The Bank of Canada (BoC) is widely expected to leave its policy rate unchanged at 5% in its upcoming meeting, maintaining a hawkish stance in the face of rising inflation. The Canadian Dollar (CAD) has weakened against the US Dollar (USD) since...
Swiss Franc is About To Reverse
2022-12-15 • Updated
Historically, the stability of the franc is caused by the solid Swiss economy and a highly developed banking system. A peg to gold also supports its "safe currency" status. In addition, the inflation rate in the country over the past few years has averaged 0.6%, although, in April 2022, it reached 2.4% amid geopolitical turmoil and rising oil prices. The average inflation rate in the country in 2022 is expected to be 1.8%.
Investors believe in the franc's reliability so much that after the start of the war in Ukraine, everybody rushed to buy the franc, which temporarily broke parity with the euro. However, the Swiss Central Bank gave a clear signal: if the franc continues to rise in price, it will intervene in the situation.
Why is it important?
January 15, 2015, will undoubtedly go down in the history of the Swiss franc and the Swiss economy as Black Thursday. On this day, within a couple of minutes, CHF soared by a quarter against EUR and USD.
This whole storm was caused by the Swiss National Bank (SNB) in Bern, which unexpectedly abandoned the policy it had been pursuing since September 2011. Then SNB decided to limit the growing exchange rate of the national currency, deciding that the euro should not fall below 1.20 francs. Since then, the SNB has spent billions of Swiss francs buying euros to defend this frontier.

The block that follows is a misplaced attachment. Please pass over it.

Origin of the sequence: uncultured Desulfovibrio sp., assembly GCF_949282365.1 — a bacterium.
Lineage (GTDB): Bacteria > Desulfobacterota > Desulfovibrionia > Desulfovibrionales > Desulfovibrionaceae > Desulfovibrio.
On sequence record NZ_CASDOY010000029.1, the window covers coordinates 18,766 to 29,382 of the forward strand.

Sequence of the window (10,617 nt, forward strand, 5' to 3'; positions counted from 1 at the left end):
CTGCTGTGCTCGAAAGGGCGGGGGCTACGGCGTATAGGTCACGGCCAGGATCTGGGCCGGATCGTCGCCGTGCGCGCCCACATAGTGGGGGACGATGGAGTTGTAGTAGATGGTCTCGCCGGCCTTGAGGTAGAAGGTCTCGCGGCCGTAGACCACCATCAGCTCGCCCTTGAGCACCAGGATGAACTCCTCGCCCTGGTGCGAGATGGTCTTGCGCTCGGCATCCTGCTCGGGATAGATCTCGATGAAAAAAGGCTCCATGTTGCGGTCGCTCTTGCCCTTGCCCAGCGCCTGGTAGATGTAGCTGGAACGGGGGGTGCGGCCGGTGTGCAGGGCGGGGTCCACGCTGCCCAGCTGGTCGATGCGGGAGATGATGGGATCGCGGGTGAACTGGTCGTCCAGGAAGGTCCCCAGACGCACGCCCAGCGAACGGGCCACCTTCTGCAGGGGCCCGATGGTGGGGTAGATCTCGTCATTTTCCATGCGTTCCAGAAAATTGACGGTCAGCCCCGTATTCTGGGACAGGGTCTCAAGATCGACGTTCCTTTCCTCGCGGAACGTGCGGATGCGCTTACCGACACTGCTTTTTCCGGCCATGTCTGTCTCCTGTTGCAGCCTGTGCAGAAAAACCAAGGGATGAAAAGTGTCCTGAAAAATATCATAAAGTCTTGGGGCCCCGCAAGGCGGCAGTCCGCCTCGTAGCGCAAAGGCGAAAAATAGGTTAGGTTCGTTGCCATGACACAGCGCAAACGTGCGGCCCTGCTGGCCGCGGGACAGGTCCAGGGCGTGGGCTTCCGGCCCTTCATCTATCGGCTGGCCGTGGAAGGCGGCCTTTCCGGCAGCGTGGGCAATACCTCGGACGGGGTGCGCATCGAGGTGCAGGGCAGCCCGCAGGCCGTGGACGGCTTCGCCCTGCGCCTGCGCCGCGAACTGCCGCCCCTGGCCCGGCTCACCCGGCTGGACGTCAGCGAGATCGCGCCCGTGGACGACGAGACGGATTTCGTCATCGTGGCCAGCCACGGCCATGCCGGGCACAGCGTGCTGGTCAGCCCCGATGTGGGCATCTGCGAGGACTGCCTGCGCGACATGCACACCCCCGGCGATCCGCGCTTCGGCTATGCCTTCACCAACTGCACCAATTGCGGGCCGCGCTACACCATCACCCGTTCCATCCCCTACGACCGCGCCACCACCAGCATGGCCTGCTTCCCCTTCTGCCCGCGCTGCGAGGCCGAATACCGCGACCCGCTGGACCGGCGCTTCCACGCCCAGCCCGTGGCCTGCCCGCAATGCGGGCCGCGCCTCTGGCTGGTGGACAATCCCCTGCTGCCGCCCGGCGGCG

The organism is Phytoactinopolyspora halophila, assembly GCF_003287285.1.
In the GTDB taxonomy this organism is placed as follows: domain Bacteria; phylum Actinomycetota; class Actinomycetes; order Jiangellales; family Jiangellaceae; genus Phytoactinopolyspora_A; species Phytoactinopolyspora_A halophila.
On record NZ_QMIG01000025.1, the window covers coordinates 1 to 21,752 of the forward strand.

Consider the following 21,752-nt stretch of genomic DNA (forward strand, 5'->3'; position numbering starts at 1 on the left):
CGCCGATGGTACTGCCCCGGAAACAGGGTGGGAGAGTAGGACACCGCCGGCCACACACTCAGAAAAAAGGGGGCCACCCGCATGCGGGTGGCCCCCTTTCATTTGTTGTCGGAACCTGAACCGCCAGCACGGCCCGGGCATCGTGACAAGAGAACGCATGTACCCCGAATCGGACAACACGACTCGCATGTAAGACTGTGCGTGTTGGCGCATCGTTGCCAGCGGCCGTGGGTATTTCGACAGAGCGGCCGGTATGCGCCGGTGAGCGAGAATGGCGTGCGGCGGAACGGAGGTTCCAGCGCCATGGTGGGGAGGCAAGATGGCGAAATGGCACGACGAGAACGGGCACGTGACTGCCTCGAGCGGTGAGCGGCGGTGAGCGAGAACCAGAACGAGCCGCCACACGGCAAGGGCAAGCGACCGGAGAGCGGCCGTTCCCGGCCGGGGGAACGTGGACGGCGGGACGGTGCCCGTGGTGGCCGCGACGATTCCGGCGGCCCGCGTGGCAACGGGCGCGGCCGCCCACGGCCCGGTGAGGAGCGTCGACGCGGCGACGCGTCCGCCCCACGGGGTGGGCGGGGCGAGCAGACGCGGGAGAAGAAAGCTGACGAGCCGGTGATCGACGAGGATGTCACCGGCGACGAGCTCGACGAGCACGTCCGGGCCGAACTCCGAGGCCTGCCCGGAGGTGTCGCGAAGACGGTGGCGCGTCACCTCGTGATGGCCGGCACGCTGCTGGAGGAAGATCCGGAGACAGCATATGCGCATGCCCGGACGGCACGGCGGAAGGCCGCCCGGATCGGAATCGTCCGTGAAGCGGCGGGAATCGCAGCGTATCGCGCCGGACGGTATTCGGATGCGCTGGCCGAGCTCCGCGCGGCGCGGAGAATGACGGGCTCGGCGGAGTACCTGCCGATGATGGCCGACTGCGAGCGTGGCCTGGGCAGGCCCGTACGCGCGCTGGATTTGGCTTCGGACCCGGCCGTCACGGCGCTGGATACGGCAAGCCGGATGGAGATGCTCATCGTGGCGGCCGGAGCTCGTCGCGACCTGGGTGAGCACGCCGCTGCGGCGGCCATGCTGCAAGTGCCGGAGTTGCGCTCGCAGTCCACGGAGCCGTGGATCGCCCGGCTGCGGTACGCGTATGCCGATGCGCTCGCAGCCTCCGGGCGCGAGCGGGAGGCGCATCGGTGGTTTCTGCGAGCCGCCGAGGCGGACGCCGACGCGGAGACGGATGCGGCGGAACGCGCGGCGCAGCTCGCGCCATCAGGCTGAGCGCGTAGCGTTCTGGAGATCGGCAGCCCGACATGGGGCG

The essence of the problem is that Switzerland has never aspired to have a reserve currency but de facto has one. The firmness and reliability of the Swiss franc lead to the fact that it is treated all over the world as a "safe haven" and bought up whenever doubts arise in other currencies. In September 2011, in the conditions of the debt crisis that was growing in the eurozone, a massive buying of Swiss francs began.
The high demand for the currency of a small country like Switzerland inevitably leads to an unnaturally high exchange rate, damaging the economy, which is entirely focused on exports and inbound tourism. After all, the more expensive the franc, the higher the prices for Swiss engineering products, watches, or chocolate, and the fewer foreigners can afford to visit this country.
Will the situation repeat?
We doubt. In 2015, the US Federal Reserve was shrinking the policy of ultra-cheap money and preparing to raise interest rates. At the same time, the European Central Bank was pumping up the unstable Eurozone economy with cheap money. Moreover, the ECB was about to announce new stimulating measures, which could cause further depreciation of the European currency.
As of today, the Federal Reserve has already increased the rate, and the European Central Bank is about to do the same. The Swiss National Bank doesn't need to buy millions of euros to hold EURCHF currency pair above 1.00. Moreover, the inflation rate in Switzerland is barely above the target of 2.2%, which allows the Swiss National Bank easily control the strengthens of the national currency using such instruments as key rate decreases, stimulus packages and currency sell-off.
EURCHF, monthly chart
The pair is trading in the falling wedge, which is technically a bearish pattern. The Swiss National Bank gave the strongest hint it would not allow the pair to plunge below 1.00. That’s why we suggest placing limited BUY orders right above this support level and waiting for the upcoming reversal.
USDCHF, monthly chart
It also looks like the USDCHF pair has found its global support level at 0.8000. Currently, the price is heading towards the 200-month moving average, where a pullback might happen. However, the main resistance remains at 1.1080. Breakout of this level will set a new global solid uptrend for this pair.
The world is changing at its time to admit it. The Japanese yen has already proved old trends can get broken. It looks like the Swiss Franc is the next currency to lose its safe haven status.
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